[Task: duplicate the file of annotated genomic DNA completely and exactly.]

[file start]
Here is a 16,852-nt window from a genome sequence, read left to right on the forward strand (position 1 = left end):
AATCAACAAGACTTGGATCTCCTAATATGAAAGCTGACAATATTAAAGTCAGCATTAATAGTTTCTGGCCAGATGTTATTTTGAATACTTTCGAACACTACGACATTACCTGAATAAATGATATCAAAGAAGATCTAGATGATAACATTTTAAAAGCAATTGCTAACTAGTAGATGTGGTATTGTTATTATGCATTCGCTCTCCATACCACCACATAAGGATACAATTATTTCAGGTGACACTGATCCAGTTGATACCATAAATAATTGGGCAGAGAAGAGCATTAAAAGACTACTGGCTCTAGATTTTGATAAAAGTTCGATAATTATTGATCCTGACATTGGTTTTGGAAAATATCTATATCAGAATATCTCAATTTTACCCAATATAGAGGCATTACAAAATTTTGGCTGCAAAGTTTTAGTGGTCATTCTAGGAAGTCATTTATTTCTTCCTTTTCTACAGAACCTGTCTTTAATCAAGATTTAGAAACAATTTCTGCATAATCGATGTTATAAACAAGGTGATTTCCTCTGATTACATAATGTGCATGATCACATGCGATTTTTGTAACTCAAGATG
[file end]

Here is a 16,852-nt window from a genome sequence, read left to right on the forward strand (position 1 = left end):
AATCAACAAGACTTGGATCTCCTAATATGAAAGCTGACAATATTAAAGTCAGCATTAATAGTTTCTGGCCAGATGTTATTTTGAATACTTTCGAACACTACGACATTACCTGAATAAATGATATCAAAGAAGATCTAGATGATAACATTTTAAAAGCAATTGCTAACTAGTAGATGTGGTATTGTTATTATGCATTCGCTCTCCATACCACCACATAAGGATACAATTATTTCAGGTGACACTGATCCAGTTGATACCATAAATAATTGGGCAGAGAAGAGCATTAAAAGACTACTGGCTCTAGATTTTGATAAAAGTTCGATAATTATTGATCCTGACATTGGTTTTGGAAAATATCTATATCAGAATATCTCAATTTTACCCAATATAGAGGCATTACAAAATTTTGGCTGCAAAGTTTTAGTGGTCATTCTAGGAAGTCATTTATTTCTTCCTTTTCTACAGAACCTGTCTTTAATCAAGATTTAGAAACAATTTCTGCATAATCGATGTTATAAACAAGGTGATTTCCTCTGATTACATAATGTGCATGATCACATGCGATTTTTGTAACTCAAGATG